To say it’s been pleasant might be stretching it a bit, but the summer of 2014 was the coolest in 10 years.
And with 14 100-degree days, it also had the fewest triple-digit temperatures since 2007, when there were only 5.
While the summers of 2004 and 2007 were two of the wettest on record, that wasn’t the case this year, said National Weather Service meteorologist Dan Huckaby. Even though August was wetter than normal, June and July were not.
“It’s unusual to have a summer that is mild without a lot of rainfall, but that’s what happened this year,” Huckaby said. “What separated this summer was the frequency of cold fronts.”
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At Dallas/Fort Worth Airport, the average temperature from June 1 to Aug. 30 was 84.2, which was close to the 30-year norm and the coolest since 2004.
The calendar summer still has a few weeks to go, but the meteorological summer runs from June 1 to Aug. 30.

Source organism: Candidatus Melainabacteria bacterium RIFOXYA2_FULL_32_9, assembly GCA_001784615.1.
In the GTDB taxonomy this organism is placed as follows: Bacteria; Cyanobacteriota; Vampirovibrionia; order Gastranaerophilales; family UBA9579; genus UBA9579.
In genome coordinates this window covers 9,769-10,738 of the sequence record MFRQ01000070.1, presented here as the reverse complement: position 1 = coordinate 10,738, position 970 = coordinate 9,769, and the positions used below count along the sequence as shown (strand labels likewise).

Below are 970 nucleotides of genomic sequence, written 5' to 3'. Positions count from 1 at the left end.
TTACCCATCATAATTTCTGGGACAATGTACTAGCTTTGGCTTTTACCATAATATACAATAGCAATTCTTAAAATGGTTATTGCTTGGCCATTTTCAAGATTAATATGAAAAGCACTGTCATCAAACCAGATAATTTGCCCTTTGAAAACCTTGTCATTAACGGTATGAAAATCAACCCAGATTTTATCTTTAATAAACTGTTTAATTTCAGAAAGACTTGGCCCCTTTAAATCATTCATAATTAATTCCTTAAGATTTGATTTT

DFW Airport recorded 4.34 inches of rain in August — 2.43 inches above normal and the wettest August since 1996. Most of the rain fell on Aug. 16-17, when 2.85 inches fell within 24 hours.
Other areas, including parts of Tarrant County, saw far less rainfall in August. Both Meacham and Alliance airports were nearly 1.5 inches below normal.
As for the September outlook, no cooler weather is on the way just yet.
Some areas southeast of Dallas could see showers from the Texas coast Tuesday afternoon, when storms associated with Tropical Storm Dolly could move this direction.
“It will spread some clouds and some midlevel moisture, but that’s about it,” National Weather Service meteorologist Joe Harris said.
Rain may also develop this weekend. Forecasters are calling for a 30 percent chance Saturday night and Sunday, but that could climb.
As for fall weather, Harris isn’t ready to predict when the first real cold front will arrive. Some forecast models suggest that it could happen next week, but Harris said it’s too early to say whether it will get to Texas.
“We know we can see 100-degree temperatures well into September,” Harris said. “I’m not ready to say we’ve seen our last one.”
The latest 100-degree temperature occurred on Oct. 3, 1951, when it reached 106.